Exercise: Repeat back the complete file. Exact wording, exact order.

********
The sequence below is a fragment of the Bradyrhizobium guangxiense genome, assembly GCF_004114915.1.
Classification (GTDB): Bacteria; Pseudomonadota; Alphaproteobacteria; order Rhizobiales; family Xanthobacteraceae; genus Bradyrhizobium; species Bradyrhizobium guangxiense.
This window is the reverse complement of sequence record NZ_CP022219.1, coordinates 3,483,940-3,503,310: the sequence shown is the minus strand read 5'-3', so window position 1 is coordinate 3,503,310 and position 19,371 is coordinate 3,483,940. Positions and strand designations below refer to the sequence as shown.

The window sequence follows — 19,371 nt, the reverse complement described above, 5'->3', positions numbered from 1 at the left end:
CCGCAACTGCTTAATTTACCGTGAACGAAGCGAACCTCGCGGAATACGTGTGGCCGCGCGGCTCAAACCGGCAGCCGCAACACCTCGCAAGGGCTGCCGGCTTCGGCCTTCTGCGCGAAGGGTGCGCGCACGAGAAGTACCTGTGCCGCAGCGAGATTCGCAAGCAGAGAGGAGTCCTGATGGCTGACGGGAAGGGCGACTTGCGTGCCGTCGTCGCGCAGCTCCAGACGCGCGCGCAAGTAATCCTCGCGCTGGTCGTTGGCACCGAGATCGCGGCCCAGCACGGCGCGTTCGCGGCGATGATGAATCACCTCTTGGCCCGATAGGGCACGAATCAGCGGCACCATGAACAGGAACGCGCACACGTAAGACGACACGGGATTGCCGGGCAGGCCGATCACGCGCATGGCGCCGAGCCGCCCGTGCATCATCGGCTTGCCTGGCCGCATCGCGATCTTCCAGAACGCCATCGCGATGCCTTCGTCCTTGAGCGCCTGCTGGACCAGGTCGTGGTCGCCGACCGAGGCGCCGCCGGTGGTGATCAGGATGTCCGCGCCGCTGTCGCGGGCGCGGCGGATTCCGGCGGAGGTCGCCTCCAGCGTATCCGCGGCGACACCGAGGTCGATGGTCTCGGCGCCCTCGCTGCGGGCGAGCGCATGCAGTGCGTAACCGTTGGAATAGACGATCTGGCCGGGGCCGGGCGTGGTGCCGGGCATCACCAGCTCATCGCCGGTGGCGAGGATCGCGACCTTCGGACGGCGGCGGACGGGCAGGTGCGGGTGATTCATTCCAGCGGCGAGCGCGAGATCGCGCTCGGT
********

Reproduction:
The sequence below is a fragment of the Bradyrhizobium guangxiense genome, assembly GCF_004114915.1.
Classification (GTDB): Bacteria; Pseudomonadota; Alphaproteobacteria; order Rhizobiales; family Xanthobacteraceae; genus Bradyrhizobium; species Bradyrhizobium guangxiense.
This window is the reverse complement of sequence record NZ_CP022219.1, coordinates 3,483,940-3,503,310: the sequence shown is the minus strand read 5'-3', so window position 1 is coordinate 3,503,310 and position 19,371 is coordinate 3,483,940. Positions and strand designations below refer to the sequence as shown.

The window sequence follows — 19,371 nt, the reverse complement described above, 5'->3', positions numbered from 1 at the left end:
CCGCAACTGCTTAATTTACCGTGAACGAAGCGAACCTCGCGGAATACGTGTGGCCGCGCGGCTCAAACCGGCAGCCGCAACACCTCGCAAGGGCTGCCGGCTTCGGCCTTCTGCGCGAAGGGTGCGCGCACGAGAAGTACCTGTGCCGCAGCGAGATTCGCAAGCAGAGAGGAGTCCTGATGGCTGACGGGAAGGGCGACTTGCGTGCCGTCGTCGCGCAGCTCCAGACGCGCGCGCAAGTAATCCTCGCGCTGGTCGTTGGCACCGAGATCGCGGCCCAGCACGGCGCGTTCGCGGCGATGATGAATCACCTCTTGGCCCGATAGGGCACGAATCAGCGGCACCATGAACAGGAACGCGCACACGTAAGACGACACGGGATTGCCGGGCAGGCCGATCACGCGCATGGCGCCGAGCCGCCCGTGCATCATCGGCTTGCCTGGCCGCATCGCGATCTTCCAGAACGCCATCGCGATGCCTTCGTCCTTGAGCGCCTGCTGGACCAGGTCGTGGTCGCCGACCGAGGCGCCGCCGGTGGTGATCAGGATGTCCGCGCCGCTGTCGCGGGCGCGGCGGATTCCGGCGGAGGTCGCCTCCAGCGTATCCGCGGCGACACCGAGGTCGATGGTCTCGGCGCCCTCGCTGCGGGCGAGCGCATGCAGTGCGTAACCGTTGGAATAGACGATCTGGCCGGGGCCGGGCGTGGTGCCGGGCATCACCAGCTCATCGCCGGTGGCGAGGATCGCGACCTTCGGACGGCGGCGGACGGGCAGGTGCGGGTGATTCATTCCAGCGGCGAGCGCGAGATCGCGCTCGGT